Another factor in this dilemma was that the open mic at this club was a pay-to-play format, which meant that everyone had to pay for a ticket to the show—including performers. I had conflicting feelings about this rule (I’ll go into this more a little later). I ultimately decided to keep doing the open mic because I didn’t want to stop performing completely, so I spent the next month or two paying this comedy club to bomb every two weeks. I had gone from performing 3-4 times a week, to twice a month. My rate of development barely had a pulse, I was stuck in a rut, and fucking miserable. The bottoming out occurred when a comic-friend of mine from Nashville called me one night, and I broke down. He patiently listened to me go off the rails for hours, offered his own response, and he and I spent the entire night talking back-and-forth until he fell asleep on the phone at sunrise. (Adorable.)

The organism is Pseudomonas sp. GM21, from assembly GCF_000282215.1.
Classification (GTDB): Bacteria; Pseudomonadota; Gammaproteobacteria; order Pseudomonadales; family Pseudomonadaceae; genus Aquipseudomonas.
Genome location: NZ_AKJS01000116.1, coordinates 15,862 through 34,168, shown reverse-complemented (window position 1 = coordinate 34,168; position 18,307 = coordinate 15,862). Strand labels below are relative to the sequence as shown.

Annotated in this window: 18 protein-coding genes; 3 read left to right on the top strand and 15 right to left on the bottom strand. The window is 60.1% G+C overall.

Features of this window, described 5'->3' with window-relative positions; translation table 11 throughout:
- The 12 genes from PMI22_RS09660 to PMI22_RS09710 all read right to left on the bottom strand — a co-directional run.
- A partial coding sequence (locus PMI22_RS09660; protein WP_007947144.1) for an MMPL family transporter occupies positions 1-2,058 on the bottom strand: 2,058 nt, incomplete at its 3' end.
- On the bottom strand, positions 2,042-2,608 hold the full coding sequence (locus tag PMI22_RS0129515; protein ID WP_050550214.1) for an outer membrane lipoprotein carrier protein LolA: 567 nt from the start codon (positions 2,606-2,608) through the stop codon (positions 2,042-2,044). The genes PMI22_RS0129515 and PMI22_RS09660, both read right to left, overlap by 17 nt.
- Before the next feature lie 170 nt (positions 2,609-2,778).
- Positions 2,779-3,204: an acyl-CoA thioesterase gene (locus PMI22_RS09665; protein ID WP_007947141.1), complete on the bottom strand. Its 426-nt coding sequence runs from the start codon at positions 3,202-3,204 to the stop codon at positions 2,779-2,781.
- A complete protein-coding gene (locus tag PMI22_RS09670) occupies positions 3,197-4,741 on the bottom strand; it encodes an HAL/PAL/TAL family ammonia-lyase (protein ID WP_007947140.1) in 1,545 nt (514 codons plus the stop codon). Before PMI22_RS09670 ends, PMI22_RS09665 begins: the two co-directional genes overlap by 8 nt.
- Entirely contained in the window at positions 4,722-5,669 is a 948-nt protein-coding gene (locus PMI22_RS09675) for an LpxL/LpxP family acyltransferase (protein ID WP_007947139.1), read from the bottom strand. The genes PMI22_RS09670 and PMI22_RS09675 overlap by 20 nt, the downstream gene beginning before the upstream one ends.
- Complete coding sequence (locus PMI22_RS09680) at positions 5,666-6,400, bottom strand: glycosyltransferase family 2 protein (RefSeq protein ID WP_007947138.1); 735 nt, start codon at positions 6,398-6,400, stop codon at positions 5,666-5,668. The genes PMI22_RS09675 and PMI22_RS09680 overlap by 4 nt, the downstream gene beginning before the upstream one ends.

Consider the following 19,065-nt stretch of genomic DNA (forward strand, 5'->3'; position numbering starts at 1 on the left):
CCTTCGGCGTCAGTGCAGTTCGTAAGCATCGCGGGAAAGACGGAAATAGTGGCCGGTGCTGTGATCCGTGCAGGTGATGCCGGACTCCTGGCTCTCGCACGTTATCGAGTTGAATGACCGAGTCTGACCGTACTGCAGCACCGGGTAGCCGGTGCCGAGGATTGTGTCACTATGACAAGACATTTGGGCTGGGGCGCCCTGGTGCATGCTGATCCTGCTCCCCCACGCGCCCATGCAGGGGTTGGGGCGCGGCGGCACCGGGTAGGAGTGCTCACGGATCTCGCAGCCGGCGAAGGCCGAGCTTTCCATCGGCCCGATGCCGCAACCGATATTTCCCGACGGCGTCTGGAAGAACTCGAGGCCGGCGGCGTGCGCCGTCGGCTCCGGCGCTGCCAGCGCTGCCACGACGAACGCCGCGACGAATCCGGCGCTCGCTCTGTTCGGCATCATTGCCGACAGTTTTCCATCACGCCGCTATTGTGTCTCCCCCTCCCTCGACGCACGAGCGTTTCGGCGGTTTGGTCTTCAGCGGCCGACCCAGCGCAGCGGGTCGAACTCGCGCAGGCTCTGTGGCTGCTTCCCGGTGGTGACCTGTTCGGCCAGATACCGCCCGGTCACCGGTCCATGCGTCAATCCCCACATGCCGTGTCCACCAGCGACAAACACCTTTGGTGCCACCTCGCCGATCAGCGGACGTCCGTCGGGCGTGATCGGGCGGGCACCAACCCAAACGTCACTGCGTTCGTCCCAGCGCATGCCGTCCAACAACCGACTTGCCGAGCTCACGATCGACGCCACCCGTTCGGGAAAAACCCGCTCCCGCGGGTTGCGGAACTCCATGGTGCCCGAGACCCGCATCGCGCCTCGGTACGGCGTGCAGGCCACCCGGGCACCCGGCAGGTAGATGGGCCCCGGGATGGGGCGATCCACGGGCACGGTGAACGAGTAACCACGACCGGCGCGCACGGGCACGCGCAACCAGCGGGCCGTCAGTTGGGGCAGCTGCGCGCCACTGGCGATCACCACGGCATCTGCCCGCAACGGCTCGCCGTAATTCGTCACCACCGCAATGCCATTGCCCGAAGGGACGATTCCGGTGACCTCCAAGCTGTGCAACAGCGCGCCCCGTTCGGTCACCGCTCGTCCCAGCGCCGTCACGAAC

The following week, I met a local comic who was starting a new weekly open mic at a theater on the other side of the city. I was only going onstage once every two weeks, so OF COURSE I wanted to check this place out and get more stagetime. The first night I went, I had a blast—the audiences were smart, the comics (some of whom I knew from the club open mic and some I hadn’t seen before) were funny, and I really enjoyed myself. And, best of all, it was free to attend AND to perform! Rejoice! I was excited to have a new place to workshop my material with no pressure or consequence regardless of whether I destroyed or tanked. It was liberating, and I went back every week until the show was ended due to financial disagreements between the venue owner and the comic who organized the show. However, despite losing that open mic, the comic who organized the show and I became friends and colleagues, and it’s a relationship that I still maintain today and likely would not have if I had not gone to this open mic.